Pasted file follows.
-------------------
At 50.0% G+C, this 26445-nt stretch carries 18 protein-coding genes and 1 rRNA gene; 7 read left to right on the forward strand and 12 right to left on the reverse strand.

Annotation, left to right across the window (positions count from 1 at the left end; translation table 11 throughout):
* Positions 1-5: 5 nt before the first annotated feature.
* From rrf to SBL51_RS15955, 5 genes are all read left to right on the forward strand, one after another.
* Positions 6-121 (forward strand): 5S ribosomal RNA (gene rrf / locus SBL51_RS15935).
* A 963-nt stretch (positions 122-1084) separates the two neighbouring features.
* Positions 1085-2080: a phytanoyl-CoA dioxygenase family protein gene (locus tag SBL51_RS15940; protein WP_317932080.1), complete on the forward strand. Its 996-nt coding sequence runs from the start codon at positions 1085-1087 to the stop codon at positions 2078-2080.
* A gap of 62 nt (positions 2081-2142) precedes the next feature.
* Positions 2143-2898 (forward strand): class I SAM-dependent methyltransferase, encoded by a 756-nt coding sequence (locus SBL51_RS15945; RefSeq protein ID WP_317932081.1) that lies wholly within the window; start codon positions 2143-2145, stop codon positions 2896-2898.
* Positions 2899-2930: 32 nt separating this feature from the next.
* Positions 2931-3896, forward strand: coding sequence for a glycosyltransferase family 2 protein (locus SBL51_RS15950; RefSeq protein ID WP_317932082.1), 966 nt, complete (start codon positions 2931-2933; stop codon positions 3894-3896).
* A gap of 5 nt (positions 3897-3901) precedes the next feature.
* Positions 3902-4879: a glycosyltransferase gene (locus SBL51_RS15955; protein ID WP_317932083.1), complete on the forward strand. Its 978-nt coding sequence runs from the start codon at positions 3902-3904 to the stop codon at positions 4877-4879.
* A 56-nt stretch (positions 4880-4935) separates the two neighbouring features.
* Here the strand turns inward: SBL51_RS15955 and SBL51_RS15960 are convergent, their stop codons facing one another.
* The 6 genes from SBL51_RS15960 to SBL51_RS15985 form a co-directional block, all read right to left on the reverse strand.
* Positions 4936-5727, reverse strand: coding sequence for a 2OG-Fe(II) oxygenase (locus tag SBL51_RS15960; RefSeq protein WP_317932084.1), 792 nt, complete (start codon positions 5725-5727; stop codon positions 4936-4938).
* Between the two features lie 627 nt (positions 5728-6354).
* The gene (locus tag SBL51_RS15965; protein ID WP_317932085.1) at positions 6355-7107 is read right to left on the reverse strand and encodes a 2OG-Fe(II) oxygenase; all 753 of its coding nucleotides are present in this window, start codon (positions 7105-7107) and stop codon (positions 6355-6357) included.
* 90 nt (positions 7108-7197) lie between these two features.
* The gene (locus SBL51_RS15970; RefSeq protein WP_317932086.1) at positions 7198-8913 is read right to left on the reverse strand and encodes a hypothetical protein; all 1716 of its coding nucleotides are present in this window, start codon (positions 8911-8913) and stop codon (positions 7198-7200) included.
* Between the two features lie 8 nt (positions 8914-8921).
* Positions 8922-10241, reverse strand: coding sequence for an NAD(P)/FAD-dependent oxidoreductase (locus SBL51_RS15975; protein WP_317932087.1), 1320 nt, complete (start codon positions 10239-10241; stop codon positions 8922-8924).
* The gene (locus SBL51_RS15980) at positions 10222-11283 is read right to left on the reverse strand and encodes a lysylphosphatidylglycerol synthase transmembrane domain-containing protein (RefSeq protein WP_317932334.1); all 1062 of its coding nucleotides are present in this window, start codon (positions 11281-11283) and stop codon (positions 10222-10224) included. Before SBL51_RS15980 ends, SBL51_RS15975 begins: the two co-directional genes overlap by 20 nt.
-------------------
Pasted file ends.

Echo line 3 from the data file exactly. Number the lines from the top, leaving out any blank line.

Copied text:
* Positions 1-5: 5 nt before the first annotated feature.